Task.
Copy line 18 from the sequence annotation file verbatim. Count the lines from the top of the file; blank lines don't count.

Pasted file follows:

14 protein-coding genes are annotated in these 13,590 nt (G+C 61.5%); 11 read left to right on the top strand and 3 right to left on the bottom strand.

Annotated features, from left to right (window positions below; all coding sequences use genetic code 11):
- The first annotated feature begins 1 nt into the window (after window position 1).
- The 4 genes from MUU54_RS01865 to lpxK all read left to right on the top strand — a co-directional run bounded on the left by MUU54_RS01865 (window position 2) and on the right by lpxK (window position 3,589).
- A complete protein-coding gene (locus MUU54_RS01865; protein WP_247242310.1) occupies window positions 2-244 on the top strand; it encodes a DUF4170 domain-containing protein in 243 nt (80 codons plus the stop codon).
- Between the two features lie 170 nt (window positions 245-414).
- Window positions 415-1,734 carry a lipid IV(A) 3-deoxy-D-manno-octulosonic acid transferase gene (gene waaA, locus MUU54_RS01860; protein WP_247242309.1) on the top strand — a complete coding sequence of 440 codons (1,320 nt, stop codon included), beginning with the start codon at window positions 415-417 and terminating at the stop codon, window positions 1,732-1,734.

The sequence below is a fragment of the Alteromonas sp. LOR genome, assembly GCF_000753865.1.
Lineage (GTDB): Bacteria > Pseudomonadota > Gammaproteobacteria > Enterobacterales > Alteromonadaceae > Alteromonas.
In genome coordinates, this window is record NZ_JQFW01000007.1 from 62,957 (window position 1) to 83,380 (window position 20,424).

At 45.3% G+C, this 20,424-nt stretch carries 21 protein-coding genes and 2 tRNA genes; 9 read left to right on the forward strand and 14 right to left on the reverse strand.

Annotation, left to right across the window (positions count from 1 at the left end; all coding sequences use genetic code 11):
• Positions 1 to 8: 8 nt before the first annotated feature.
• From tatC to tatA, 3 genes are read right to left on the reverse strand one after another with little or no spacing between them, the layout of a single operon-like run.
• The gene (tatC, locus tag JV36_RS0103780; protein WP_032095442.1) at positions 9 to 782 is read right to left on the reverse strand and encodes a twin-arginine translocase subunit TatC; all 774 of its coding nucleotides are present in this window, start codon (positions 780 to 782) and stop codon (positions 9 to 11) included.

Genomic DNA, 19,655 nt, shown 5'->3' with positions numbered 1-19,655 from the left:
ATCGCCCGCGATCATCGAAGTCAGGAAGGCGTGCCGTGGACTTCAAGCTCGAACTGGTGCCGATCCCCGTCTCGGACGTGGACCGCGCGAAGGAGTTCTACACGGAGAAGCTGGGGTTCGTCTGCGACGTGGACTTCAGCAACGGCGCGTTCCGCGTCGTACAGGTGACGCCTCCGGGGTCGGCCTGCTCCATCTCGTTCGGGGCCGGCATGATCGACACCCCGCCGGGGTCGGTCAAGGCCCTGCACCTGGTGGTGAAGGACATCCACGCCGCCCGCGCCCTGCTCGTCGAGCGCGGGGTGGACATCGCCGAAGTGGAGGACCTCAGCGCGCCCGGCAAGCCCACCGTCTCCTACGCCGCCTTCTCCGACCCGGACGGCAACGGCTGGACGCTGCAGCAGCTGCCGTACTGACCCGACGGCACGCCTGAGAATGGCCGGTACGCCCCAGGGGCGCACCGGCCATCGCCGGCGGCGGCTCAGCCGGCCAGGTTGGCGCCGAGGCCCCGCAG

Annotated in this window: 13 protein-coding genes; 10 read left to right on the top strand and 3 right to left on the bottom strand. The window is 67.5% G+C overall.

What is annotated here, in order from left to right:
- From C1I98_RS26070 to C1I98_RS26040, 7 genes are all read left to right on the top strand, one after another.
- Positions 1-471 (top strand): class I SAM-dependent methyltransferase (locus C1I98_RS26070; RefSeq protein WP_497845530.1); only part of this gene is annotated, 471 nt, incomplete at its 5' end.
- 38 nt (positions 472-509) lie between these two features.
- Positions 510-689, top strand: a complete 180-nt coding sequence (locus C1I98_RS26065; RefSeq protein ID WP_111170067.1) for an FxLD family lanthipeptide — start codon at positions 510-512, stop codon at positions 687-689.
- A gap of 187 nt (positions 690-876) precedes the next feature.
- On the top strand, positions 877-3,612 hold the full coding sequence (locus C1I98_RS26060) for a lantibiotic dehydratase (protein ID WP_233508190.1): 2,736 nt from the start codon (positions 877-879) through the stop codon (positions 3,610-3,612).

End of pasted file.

Annotated in this window: 13 protein-coding genes; 10 read left to right on the top strand and 3 right to left on the bottom strand. The window is 67.5% G+C overall.